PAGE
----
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Venezuela is in crisis.

Women are selling their hair to make ends meet.

Pets are starving to death in the streets because no one can afford to feed them.

The currency is so Weimar-level worthless that shopkeepers have taken to weighing instead of counting the hundreds or even thousands of bills people need to make day-to-day purchases.

And the country’s shortage of food, medicine, and other necessities like diapers, soap, toilet paper, tires, and more is reaching catastrophic levels.

Related: By doing the exact opposite of Venezuela, this South American country is flourishing


All of this, not to put too fine a point on it, is the Venezuelan government’s fault. That’s how one of the world’s most oil-rich nations is in agony. My colleague Pascal-Emmanuel Gobry at The Week explains:

Food, toilet paper, and many other basic goods are hard to come by in Venezuela. Why? Well, when [former Venezuelan President Hugo] Chavez decided the prices of necessities were too high, he first put the squeeze on retailers, accusing them of hoarding or raising prices to bilk the customer. Then he put in price controls which, just as Econ 101 says they would do, led to shortages and a black market. The government responded by arresting CEOs and executives of retailing firms.

The government doesn’t just control the oil industry, imposing windfall taxes as high as 50 percent on the few private sector projects that remain. The government has nationalized rice mills, large producers of agricultural products, and expropriated millions of acres of farmland; it has acquired some banks and shut down others; nationalized the cement sector; tried to nationalize gold miners; nationalized the country’s largest steel mill and the country’s largest telecommunications company; expropriated the nation’s largest power producer (remember those rolling blackouts?), and more.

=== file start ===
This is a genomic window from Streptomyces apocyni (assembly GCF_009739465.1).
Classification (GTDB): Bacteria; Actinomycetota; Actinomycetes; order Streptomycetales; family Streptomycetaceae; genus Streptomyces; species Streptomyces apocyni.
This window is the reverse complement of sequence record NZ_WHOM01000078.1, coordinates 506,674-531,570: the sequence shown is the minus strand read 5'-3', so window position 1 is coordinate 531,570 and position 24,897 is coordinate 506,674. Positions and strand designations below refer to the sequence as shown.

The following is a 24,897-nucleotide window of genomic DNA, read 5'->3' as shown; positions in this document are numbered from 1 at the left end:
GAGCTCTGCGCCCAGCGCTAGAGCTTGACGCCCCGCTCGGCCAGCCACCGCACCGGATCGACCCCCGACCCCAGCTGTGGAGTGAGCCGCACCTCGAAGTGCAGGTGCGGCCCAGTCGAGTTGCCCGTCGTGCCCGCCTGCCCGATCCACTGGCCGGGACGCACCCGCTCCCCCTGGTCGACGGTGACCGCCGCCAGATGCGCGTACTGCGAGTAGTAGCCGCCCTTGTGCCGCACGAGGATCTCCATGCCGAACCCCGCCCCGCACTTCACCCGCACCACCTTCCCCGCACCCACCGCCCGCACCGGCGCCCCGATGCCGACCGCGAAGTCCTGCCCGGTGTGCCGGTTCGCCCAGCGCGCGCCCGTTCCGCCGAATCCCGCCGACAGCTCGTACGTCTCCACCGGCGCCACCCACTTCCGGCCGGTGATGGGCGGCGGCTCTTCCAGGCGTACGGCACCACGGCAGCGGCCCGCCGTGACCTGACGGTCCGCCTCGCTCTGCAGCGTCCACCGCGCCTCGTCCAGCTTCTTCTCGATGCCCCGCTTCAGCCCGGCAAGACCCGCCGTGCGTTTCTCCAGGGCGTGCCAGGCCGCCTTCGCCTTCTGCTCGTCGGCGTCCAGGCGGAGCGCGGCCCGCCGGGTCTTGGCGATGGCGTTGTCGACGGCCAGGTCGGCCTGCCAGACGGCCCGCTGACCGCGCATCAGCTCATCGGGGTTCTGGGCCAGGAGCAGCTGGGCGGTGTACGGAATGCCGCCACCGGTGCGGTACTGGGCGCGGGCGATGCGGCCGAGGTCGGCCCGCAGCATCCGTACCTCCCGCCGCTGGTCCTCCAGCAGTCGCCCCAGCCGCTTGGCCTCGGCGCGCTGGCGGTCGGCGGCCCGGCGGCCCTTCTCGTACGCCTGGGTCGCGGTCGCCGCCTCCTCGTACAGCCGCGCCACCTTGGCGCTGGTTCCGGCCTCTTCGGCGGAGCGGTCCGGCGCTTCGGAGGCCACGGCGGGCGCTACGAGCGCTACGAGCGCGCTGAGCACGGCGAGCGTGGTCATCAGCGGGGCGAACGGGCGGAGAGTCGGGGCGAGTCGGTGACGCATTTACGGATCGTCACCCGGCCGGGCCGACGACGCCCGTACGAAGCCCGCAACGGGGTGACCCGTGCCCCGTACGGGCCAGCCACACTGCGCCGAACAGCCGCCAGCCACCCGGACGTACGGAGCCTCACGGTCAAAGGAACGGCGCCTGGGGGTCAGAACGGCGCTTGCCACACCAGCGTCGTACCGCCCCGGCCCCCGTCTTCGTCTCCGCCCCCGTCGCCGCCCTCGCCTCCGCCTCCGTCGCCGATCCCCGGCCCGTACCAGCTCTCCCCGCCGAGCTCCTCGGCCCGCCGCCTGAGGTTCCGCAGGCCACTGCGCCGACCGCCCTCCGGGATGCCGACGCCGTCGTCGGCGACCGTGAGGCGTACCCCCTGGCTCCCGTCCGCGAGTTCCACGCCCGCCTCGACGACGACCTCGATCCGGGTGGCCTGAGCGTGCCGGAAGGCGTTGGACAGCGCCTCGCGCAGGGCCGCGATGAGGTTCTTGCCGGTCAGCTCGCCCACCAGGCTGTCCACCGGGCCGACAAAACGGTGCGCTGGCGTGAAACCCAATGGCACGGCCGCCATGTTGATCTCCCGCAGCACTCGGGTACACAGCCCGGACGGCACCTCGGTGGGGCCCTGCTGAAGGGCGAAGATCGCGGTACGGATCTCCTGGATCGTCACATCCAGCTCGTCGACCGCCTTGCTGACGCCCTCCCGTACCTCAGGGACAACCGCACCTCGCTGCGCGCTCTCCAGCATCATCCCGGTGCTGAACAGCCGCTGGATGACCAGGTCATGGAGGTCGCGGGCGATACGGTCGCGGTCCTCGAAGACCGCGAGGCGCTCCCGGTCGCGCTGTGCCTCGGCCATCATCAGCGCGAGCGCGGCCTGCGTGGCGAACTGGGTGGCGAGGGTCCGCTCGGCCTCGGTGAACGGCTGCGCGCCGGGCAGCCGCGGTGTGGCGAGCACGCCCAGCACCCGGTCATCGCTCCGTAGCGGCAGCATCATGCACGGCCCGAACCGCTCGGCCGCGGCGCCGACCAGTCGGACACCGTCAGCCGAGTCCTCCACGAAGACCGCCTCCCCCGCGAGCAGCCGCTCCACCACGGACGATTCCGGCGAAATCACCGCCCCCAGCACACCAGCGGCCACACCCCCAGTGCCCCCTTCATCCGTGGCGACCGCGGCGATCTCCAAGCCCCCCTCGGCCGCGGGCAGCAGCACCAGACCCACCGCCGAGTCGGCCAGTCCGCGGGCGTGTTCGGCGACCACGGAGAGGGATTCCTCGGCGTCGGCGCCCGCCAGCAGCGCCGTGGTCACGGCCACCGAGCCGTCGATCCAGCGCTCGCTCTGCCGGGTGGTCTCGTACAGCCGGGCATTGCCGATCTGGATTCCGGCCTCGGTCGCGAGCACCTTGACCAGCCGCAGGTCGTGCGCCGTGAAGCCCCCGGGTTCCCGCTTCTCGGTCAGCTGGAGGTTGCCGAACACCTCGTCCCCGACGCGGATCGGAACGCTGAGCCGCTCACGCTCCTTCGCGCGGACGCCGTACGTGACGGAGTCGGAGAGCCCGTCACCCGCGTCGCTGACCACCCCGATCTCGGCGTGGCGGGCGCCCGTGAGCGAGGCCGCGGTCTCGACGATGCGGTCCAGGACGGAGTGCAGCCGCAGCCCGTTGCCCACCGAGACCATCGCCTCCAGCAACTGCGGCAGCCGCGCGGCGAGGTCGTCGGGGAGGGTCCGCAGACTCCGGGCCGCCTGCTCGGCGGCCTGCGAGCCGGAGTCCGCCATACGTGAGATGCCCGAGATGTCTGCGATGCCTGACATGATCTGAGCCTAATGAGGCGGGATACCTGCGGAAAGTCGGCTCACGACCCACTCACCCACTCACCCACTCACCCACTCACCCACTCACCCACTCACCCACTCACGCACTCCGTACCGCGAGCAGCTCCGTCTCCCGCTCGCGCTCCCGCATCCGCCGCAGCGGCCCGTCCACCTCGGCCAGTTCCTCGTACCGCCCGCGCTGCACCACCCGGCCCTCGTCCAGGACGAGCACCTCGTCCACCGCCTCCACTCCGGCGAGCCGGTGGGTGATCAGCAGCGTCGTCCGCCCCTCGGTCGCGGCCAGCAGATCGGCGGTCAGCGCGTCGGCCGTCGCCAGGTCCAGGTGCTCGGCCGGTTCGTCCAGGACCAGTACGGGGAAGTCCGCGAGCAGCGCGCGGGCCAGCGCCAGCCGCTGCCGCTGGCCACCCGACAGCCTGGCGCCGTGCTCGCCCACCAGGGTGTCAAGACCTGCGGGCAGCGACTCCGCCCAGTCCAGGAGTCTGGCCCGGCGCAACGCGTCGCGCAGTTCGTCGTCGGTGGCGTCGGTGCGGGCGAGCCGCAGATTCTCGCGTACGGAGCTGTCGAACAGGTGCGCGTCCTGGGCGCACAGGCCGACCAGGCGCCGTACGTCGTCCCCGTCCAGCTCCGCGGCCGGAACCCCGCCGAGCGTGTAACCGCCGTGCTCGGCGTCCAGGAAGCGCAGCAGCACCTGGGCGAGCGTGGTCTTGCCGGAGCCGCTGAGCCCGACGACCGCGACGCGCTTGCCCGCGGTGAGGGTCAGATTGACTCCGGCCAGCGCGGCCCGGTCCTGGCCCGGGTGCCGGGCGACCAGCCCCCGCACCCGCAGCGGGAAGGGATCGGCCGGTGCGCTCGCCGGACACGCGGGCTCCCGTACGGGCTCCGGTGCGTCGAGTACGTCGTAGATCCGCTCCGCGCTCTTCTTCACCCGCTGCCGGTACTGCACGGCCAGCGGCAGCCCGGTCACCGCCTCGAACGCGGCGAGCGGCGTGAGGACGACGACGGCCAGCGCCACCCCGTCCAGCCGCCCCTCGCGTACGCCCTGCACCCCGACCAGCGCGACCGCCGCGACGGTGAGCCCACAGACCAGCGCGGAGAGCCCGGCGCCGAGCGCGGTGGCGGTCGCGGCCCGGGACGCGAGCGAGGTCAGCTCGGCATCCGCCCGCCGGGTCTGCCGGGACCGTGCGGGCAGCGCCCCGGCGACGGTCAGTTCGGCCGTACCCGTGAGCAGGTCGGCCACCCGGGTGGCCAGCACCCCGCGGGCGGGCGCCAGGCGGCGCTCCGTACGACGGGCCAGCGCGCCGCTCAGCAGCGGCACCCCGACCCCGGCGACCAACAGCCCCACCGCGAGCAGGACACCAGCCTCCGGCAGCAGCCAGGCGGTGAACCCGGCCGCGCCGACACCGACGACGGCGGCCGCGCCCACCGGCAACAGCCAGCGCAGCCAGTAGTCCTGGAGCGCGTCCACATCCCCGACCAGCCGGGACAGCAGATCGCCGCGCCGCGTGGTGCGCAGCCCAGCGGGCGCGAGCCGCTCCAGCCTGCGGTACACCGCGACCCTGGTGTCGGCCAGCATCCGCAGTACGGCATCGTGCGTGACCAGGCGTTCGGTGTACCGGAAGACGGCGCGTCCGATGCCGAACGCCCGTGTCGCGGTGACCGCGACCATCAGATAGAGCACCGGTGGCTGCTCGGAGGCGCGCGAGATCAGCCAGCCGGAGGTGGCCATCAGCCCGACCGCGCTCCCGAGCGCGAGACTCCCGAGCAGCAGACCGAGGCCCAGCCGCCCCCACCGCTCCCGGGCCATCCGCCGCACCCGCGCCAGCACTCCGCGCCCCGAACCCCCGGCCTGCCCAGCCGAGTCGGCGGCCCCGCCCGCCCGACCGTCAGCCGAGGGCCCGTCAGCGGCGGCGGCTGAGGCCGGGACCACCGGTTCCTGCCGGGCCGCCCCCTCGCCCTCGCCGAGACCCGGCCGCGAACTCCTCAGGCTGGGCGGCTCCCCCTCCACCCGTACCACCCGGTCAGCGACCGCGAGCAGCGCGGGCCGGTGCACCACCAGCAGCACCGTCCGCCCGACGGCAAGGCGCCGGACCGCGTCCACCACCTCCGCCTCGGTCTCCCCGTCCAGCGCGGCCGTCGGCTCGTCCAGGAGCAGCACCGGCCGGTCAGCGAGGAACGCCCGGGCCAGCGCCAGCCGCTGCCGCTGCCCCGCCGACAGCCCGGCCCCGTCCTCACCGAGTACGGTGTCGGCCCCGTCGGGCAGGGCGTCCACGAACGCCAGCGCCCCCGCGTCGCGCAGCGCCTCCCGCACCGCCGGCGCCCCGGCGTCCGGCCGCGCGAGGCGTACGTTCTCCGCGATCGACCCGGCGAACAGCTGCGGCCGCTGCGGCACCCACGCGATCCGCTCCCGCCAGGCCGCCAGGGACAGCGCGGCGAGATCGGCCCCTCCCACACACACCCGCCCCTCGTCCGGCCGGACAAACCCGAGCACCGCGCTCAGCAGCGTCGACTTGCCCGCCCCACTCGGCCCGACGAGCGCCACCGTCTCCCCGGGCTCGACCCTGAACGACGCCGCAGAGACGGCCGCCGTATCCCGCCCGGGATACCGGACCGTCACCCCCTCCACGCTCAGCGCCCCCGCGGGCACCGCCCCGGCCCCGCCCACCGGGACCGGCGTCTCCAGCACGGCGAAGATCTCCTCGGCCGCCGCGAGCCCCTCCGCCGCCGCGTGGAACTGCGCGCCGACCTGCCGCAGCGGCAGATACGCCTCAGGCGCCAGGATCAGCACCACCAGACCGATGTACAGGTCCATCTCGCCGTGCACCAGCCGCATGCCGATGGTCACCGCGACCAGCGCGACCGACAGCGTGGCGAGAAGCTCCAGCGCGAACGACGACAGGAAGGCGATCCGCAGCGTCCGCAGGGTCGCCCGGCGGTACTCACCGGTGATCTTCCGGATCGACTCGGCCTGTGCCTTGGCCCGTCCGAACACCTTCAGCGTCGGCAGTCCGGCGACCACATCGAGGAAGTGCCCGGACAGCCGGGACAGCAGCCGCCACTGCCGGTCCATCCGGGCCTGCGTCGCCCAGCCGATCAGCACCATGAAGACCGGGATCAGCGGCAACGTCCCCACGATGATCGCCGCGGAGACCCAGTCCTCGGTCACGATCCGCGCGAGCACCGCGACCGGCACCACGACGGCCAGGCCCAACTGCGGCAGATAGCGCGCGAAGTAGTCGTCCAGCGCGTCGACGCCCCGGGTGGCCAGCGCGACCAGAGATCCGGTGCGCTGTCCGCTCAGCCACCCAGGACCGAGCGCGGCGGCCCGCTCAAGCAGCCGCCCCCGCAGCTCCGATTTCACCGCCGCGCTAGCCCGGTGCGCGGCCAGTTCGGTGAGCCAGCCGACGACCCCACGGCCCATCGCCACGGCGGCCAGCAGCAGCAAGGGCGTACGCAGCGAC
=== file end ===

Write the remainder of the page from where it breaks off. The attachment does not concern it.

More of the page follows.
As Gobry concludes, “The Venezuelan brand of socialism leads to misery and corruption just like water flows downhill.” (The government even responded to food and medicine shortages by blocking a lot of outside aid, which makes it very difficult for those who want to help to get humanitarian donations inside the country.)

Now, with Christmas coming, Venezuela’s wildly misnamed “consumer protection agency,” Sundde, has decided to play Santa — if Santa were an evil character invented by Chavez himself. The BBC reports:

Venezuelan authorities have arrested two toy company executives and seized almost four million toys, which they say they will distribute to the poor.

Officials accused the company of hoarding toys and hiking prices in the run-up to Christmas.

Last week, the government issued an order to retailers to reduce prices on a range of goods by 30%.

Sundde says the businesses are price gouging, but they’re actually raising prices in a vain attempt to keep up with the Venezuelan currency’s hyper-inflation. Needless to say, nationalizing the toy market isn’t going to save Christmas — though that didn’t stop Sundde from sending out a sanctimonious tweet claiming to do exactly that:

Related: These old articles defending Venezuela are sickening

“Our children are sacred, we will not let them rob you of Christmas,” it says. Yeah, ok.

The seized toys will be sold at a steep discount, namely, a price based on the value the Venezuelan government likes to pretend its currency retains. Venezuelan children will no doubt be thankful for a new toy in what will otherwise be a grim Christmas, but the longer Venezuela maintains its heartless authoritarianism, the sooner those kids will realize their government didn’t save Christmas. It ruined it — and it is ruining their whole country, too.

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